CAMP MCDOWELL - Last week, the bats of the Bankhead National Forest had their moment in the sun—or rather, the moonlight.
Nearly a hundred bat experts and others from at least ten states, plus Norway, converged at Camp McDowell for the 2022 Bat Blitz, an intensive survey of the bat population. Bat Blitzes are organized every year by the Southeastern Bat Diversity Network (SBDN) and a state group, in this case, the Alabama Bat Working Group (ABWG).
This year, between Tuesday, Aug. 2, and Thursday, Aug. 4, the 65 or more registered participants and the twenty U.S. Forest Service personnel working with them set up more bat traps in more areas of the Bankhead than two biologists could have managed in a whole summer, according to Allison Cochran, USFS wildlife biologist for the Bankhead. Cochran and fellow Bankhead wildlife biologist Rollins Jolly collaborated with SBDN and ABWG to host the event.
Participants came from Georgia, Tennessee, Florida, South Carolina, North Carolina, Virginia, Kentucky, Missouri and Idaho and included biologists, professors, students and employees of federal and state agencies, power companies, environmental consulting firms and non-profit organizations.
Previously the site of a 2008 blitz, the Bankhead was selected again because, since then, white-nose syndrome (WNS), a devastatingly deadly bat disease caused by the fungus Pseudogymnoascus destructans, has spread to the forest. Ninety to one hundred percent of bats in colonies infected with WNS die. By April 2021, WNS was estimated to have killed more than 90 percent of the northern long-eared, little brown and tricolored bat populations in North America, according to one study, available online at doi.org/10.1111/cobi.13739.
This year’s goal was to trap bats at all 2008 sites, plus a few others added by the USFS, to get a sense of the impact of WNS on Bankhead bats, according to Nicholas Sharp, the Alabama Department of Conservation and Natural Resources nongame wildlife biologist for north Alabama.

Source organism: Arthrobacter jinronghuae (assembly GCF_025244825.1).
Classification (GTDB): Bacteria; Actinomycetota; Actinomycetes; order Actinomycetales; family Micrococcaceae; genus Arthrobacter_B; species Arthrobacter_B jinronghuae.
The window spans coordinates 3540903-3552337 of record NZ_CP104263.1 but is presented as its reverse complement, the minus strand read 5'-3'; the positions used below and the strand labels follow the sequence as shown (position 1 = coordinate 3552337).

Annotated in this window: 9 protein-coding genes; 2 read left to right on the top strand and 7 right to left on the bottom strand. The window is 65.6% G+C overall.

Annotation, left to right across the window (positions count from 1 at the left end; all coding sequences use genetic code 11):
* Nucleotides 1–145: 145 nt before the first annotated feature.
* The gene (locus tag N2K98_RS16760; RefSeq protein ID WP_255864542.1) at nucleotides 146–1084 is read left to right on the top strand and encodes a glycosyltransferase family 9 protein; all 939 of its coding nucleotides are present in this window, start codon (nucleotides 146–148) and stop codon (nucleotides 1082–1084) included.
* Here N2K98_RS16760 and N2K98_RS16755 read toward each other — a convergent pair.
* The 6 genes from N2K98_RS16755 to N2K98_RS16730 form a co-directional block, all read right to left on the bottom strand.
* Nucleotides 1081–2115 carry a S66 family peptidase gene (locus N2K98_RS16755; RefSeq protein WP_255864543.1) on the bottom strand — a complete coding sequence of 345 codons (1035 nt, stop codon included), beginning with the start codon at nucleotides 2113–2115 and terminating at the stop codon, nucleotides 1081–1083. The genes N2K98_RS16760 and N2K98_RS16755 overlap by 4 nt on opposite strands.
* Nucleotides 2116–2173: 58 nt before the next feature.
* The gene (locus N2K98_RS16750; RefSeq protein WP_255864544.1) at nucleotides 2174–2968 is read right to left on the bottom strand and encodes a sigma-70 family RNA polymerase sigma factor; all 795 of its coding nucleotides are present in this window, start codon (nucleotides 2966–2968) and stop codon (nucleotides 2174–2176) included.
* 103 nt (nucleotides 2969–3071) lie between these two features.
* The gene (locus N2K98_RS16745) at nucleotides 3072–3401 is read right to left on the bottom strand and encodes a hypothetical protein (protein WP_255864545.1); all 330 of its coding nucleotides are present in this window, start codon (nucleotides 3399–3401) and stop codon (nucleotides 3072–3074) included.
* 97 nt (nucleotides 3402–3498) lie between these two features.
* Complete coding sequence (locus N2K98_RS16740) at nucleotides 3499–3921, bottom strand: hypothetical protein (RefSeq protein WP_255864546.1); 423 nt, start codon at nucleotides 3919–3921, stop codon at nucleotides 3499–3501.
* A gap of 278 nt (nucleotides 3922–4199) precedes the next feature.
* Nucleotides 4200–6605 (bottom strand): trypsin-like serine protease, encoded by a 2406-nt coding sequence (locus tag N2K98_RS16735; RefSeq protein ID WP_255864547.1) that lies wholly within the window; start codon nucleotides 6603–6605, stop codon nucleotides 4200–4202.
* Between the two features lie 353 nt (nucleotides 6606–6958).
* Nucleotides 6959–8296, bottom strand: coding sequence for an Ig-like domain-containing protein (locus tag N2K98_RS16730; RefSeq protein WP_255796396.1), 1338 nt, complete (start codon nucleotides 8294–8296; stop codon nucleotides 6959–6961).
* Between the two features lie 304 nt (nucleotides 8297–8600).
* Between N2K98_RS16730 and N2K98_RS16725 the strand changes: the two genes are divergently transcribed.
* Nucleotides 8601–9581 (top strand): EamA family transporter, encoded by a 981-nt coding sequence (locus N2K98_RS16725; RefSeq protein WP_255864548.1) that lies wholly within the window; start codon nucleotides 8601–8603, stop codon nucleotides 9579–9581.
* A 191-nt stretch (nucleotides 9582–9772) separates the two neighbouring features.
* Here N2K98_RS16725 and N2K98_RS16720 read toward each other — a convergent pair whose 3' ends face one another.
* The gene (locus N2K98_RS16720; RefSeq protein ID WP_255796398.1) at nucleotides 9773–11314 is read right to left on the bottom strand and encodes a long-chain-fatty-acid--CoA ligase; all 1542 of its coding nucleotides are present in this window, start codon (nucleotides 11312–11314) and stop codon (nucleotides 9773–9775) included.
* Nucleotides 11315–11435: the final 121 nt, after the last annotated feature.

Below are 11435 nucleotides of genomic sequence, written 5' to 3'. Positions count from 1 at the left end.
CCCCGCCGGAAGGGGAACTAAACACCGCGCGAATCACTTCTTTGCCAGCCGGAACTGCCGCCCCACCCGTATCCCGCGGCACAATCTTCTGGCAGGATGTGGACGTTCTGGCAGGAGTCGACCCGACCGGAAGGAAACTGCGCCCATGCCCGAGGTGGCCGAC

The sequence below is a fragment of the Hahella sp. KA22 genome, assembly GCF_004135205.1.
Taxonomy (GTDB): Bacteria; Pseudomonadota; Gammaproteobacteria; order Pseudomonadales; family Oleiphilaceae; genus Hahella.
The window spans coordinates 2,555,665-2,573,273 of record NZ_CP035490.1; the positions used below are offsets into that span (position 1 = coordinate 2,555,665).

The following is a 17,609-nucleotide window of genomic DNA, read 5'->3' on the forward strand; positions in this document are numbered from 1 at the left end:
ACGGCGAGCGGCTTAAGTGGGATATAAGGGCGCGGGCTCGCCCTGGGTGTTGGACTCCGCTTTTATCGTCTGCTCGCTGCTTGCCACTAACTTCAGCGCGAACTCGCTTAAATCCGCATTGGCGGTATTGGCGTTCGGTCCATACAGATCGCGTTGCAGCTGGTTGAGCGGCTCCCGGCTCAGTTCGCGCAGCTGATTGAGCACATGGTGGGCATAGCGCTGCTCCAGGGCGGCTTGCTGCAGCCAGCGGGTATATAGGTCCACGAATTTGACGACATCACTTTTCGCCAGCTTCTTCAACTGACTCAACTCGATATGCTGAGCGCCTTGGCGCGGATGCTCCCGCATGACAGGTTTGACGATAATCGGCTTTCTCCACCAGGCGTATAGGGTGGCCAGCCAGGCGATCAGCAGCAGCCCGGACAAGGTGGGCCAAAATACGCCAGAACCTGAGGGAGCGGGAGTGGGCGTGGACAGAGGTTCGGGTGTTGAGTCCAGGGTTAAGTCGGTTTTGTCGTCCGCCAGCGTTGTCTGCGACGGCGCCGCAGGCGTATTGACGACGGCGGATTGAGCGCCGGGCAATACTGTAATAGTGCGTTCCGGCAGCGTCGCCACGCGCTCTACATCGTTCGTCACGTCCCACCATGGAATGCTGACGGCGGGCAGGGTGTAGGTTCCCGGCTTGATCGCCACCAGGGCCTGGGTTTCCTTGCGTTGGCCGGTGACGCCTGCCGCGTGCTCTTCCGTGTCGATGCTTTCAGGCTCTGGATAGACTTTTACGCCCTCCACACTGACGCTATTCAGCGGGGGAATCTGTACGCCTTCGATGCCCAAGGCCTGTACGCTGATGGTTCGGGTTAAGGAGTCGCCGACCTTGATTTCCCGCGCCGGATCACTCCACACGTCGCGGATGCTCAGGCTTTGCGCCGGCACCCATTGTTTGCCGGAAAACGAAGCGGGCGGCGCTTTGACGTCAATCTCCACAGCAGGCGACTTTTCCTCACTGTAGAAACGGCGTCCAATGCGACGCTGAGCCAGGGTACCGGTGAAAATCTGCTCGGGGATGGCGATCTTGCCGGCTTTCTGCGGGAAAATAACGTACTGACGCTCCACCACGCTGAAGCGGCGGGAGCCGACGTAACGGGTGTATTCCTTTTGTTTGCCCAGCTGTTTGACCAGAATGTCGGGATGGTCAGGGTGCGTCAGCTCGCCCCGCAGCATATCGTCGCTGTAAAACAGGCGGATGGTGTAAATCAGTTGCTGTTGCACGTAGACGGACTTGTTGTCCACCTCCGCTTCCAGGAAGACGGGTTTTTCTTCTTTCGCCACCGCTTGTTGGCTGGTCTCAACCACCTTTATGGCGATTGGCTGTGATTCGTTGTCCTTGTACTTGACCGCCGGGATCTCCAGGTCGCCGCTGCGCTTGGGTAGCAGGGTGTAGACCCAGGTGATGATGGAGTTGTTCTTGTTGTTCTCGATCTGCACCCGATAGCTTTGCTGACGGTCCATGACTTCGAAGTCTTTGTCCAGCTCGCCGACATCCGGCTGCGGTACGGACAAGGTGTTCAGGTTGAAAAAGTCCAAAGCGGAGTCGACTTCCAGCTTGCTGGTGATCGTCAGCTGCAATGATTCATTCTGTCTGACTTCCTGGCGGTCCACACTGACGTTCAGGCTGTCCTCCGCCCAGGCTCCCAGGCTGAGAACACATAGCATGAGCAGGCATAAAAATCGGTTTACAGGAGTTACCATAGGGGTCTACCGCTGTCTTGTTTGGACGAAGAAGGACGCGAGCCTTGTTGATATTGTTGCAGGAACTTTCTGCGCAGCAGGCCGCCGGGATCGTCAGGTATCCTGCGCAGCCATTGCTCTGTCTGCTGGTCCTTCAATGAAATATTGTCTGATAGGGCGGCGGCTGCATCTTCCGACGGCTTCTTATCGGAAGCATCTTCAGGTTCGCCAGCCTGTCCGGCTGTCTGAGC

During the survey, ten teams set out in the late afternoons for sites deep in the Bankhead where they would try to trap bats.
The survey included twenty-six sites in all, two of which were trapped on two nights.Before dusk, ten teams set up either mist nets or harp traps at that night’s sites. Mist nets, fine mesh nets that are stretched out between poles and then raised into the air using pulleys, are set up in likely flight corridors or near features that bats might want to access, such as fresh water. These nets have built-in mesh pouches to catch any bats that fly into the net. Harp traps, roughly harp-shaped traps featuring a frame containing offset rows of thin strings, usually of fishing line, which bats fly into before dropping into a collection bag beneath, are usually placed outside caves, in which several species of bats, collectively called cave bats, hibernate during winter.
“Bats can see these nets. (. . .) They also have echolocation on their side,” said team leader Emily Ferrall, a wildlife biologist with the Georgia Department of Natural Resources, while setting up a mist net across an overgrown one-lane road, essentially two narrow tracks through the weeds, near Slick Ford. “They can just go around,” she noted.